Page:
Before her patience and determination began to pay off (leading to collaborations with top producers and creators), music had already been a huge part of her life. It runs deep in her Mexican-American bloodline.  In her tender years, she took over the stage in dance and junior theatre and performed at family gatherings thanks to her grandfather’s push.

“For Christmas we had a little band play, so he got up and was on the congas,” Abrina said with pure joy in her voice.  “You can just see it in his face. He was like the happiest person ever.”

Safe to say, Abrina followed in her abuelo’s footsteps, and naturally her passion for the arts developed and built her career. Her Latin culture is something she learned to incorporate in the beginning of her career.  

“From being in the industry and having the opportunity to go to different countries like the Philippines or Latin America and I see that as something that I could add to the world,” Abrina explained.  “I want to share part of my culture.  People always ask me, ‘Oh, what are you?’ And when they find out that I’m Mexican, they’re taken back ‘like, what.. really?’ I feel like there’s parts of the world where they could really learn and know more about my culture, so I want to share it more with the world.  That’s one thing that’s really important to me way more now than it was before.”

At 21-years-old, she left her hometown and moved to Los Angeles. Since then she has accomplished a lot, even with her humble beginnings working in retail.  What set off her tour in the Philippines was when her hit song with Baby Bash, “FallBack”, went Top 10.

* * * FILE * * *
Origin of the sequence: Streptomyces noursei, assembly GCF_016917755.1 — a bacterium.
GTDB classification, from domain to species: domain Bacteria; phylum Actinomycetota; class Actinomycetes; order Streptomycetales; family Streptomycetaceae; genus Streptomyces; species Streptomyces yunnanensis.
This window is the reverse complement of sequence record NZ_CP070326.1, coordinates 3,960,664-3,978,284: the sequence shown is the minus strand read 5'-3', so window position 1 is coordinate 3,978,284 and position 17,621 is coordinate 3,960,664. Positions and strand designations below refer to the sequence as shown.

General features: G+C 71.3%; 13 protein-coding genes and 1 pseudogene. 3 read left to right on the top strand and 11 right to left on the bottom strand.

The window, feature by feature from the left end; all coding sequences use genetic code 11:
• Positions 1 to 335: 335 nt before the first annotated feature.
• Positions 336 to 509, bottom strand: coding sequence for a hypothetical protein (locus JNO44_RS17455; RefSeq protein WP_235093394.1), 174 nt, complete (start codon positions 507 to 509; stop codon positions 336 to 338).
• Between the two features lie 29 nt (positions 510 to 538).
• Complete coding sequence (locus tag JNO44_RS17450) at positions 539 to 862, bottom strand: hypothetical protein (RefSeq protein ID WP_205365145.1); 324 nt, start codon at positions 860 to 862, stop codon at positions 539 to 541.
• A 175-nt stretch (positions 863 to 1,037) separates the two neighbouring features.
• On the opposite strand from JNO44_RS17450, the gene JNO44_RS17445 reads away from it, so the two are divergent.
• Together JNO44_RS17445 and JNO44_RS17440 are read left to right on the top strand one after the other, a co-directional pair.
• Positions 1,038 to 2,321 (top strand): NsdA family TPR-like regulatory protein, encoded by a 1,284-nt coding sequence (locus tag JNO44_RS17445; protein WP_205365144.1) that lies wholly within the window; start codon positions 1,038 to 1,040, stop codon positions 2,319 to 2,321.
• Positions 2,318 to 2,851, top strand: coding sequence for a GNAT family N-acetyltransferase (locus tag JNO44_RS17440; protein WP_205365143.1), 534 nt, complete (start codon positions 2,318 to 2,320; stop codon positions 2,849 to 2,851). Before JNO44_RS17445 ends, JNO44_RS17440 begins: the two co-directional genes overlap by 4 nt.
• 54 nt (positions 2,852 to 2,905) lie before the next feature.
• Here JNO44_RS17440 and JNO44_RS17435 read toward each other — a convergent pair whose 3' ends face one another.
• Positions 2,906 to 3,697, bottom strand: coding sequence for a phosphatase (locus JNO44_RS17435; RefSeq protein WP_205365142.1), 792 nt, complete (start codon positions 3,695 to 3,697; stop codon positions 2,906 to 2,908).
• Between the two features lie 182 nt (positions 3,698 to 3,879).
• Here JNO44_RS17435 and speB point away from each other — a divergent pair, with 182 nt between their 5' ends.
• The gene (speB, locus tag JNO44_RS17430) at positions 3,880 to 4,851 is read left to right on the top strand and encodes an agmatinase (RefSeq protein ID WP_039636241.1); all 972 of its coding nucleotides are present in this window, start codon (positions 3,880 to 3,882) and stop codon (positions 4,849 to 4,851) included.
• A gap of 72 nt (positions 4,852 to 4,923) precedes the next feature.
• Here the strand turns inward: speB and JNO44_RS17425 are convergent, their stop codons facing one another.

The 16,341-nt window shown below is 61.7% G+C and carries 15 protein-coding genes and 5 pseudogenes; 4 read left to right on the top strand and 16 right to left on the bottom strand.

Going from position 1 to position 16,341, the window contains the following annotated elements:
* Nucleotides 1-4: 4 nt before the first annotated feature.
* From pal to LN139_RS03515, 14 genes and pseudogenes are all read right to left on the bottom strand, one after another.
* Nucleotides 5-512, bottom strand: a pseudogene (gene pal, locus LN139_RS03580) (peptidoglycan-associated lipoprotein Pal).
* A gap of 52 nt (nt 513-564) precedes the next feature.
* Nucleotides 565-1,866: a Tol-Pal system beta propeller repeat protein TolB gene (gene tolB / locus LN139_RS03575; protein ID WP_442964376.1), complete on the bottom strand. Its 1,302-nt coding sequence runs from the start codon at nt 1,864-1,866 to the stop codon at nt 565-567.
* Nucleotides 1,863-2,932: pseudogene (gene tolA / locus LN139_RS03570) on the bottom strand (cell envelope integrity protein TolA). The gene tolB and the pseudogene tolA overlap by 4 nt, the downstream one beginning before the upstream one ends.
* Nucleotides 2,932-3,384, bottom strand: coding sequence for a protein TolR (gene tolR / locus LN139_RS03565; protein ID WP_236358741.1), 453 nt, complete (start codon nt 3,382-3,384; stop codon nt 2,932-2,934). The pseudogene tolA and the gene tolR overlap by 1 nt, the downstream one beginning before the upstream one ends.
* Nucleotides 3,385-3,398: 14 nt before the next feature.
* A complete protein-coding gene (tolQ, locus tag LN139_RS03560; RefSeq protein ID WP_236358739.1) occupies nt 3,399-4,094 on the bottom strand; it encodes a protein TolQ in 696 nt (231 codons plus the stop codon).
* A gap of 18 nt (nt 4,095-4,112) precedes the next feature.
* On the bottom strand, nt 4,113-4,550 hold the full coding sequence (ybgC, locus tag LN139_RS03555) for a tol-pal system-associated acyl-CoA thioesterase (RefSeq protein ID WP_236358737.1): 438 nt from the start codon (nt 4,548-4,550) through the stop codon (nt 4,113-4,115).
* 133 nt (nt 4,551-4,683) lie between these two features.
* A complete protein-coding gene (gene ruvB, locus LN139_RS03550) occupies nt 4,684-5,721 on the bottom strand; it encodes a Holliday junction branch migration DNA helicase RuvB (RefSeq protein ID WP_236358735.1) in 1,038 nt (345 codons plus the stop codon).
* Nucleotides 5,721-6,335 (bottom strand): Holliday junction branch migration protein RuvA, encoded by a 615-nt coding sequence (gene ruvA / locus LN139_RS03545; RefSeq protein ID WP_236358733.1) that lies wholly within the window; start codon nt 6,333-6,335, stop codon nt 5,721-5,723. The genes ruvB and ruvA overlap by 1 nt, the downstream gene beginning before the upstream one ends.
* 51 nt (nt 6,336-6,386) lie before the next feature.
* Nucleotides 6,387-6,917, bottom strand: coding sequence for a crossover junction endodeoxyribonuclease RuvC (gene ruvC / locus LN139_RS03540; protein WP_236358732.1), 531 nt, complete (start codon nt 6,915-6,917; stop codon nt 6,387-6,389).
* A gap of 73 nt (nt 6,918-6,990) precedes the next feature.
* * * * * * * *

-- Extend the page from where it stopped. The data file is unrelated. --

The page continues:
Photo via Abrina's Instagram

Her advice to women and those starting out in the industry:

“Make a plan. Have a clear vision. Understand there’s going to be haters. There’s going to be people that have bad intentions. Build thick skin. Stay true to yourself.  It’s not necessarily the most talented that make it; it’s the most driven, and that’s in any industry.  Just know it’s not easy. Not everybody just hits it big overnight and just gets picked up by a big label like Usher.  It’s an organic hustle.  It’s literally everyday, just staying on top of it.  Never stop. Never let anybody tell you you can’t do something.  Always believe in yourself and continue always believing in yourself. Learn from your mistakes. Stay persistent.”  

She is gracious, talented and a joy to be around.  Her music will bring out the girl boss in you. Some of the girl bosses that inspired her are Selena, Beyonce, TLC and definitely Shakira.  Even though she has been compared to “the baddest” JLo, she wants to be in her own lane.  The Wimpact applauds her positive influence.


How do you feel about being member of the month for Women’s History Month?

“I feel very honored.  Thank you.  I am just glad that I someway, some how inspire other women and empower other women.  And it’s hard - it’s not easy doing what I do, and just being an artist, and just being out there and having the odds against you and just pursuing what makes me the most happy and what makes me, me.  So I’m just glad that through my music and through my hustle, I can at the same time empower other women, so it’s great.  It’s amazing.”

Her music is available on iTunes and Spotify.  Stay tuned for her second EP and a pre-summer mixtape, in addition to a single with Jonn Hart.